A man working for Leicestershire and Rutland Wildlife Trust stumbled across a massive palaeontological discovery recently. The largest-ever fossil of the so-called ‘Sea Dragon,’ an ichthyosaur, was found in a reservoir in the midlands.
Joe Davis and Paul Trevor were part of one of Rutland Water’s routine lagoon island draining in February of this year. What they weren’t expecting to find was the skeleton of a Jurassic dinosaur.
How did Davis and Trevor make the discovery?
The draining led Davis to notice something different in the floor of the lagoon. In an interview with BBC News, he said this of the moment he found the ichthyosaur:
‘I looked down at what seemed like stones or ridges in the mud and I said this looks a bit organic, a bit different. Then we saw something that looked almost like a jawbone.’
This discovery has been such a big deal because it’s both the largest ichthyosaur and the first complete skeleton ever found.
Dr Lomax, a paleontologist familiar with the ichthyosaur said: ‘Despite the many ichthyosaur fossils found in Britain, it is remarkable to think that the Rutland ichthyosaur is the largest skeleton ever found in the UK.’
Rutland Water excavated the fossil in August and September of this year. When Rutland Water was initially constructed in the 1970s, two smaller ichthyosaur fossils were found. But this year’s fossil is a much bigger discovery.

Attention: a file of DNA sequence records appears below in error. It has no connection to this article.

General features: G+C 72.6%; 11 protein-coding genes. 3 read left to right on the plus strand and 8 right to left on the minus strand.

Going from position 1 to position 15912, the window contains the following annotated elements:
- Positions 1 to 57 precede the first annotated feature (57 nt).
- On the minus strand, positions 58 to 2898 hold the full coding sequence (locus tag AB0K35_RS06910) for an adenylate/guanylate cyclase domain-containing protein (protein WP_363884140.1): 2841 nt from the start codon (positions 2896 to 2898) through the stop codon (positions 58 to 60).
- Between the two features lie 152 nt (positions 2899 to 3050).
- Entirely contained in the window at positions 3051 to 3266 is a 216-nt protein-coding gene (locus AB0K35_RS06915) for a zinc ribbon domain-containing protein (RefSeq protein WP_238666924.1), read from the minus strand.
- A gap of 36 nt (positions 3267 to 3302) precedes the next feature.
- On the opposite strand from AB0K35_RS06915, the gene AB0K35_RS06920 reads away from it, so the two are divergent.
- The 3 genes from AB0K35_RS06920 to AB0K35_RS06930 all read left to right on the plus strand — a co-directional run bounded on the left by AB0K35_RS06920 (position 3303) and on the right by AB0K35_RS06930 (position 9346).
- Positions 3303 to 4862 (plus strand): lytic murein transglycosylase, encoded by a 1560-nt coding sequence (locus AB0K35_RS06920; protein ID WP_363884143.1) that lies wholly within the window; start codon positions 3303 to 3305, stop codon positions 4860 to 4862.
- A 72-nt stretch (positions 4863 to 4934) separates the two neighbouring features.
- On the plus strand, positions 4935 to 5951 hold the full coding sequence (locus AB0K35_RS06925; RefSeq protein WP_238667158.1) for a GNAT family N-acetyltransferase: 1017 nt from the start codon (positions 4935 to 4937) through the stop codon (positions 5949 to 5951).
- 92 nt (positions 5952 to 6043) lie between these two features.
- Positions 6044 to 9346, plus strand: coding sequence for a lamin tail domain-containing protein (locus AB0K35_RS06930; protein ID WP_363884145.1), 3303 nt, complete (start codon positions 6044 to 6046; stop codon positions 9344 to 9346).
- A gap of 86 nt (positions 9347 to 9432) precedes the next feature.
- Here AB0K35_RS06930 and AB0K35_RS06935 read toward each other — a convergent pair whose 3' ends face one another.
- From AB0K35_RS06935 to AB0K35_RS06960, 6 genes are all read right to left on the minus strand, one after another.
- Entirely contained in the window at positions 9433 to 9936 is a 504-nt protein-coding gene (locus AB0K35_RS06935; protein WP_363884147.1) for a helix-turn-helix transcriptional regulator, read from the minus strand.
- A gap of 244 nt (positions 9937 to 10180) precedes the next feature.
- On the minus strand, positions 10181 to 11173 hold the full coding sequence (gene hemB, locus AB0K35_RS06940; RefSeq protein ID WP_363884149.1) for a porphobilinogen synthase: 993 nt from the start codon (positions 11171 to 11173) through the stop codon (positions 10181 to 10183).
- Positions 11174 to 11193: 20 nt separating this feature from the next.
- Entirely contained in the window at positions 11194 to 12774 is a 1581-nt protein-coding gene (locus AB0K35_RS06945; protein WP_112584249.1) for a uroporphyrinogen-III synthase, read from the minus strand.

The discovery has been lauded as one of the ‘greatest finds’ in British history of paleontology.
What is an ichthyosaur?
An ichthyosaur is a reptilian marine dinosaur from the Jurassic period. They were first discovered by Mary Anning, a paleontologist from the early 19th century.
They are believed to have appeared 250 million years ago, and gone extinct 90 million years ago. Ichthyosaurs seem to have varied in size from one meter to over 25 meters.
They look a little like dolphins in their body shape, according to experts.
Ichthyosaurs have garnered the title ‘Sea Dragon’ due to their large teeth and eyes.
The ichthyosaur is around 180 million years old. Its skeleton is around 10 metres in length, and its skull weighs approximately one tonne.
What happens to the ichthyosaur now?
Though the fossil has been dug out of the bed of Rutland Water’s lagoon, Anglian Water (managers of the Rutland reservoir) are hoping the fossil can be kept for locals and visitors to look at. They are currently seeking funding to keep the ichthyosaur in the area.
A program, Digging For Britain, featuring the discovery is airing on BBC Two on the 11th of January at 8pm.
For more unexpected discoveries, check out this story on the mystery of unexplained decomposing human feet found on beaches across the US and Canada.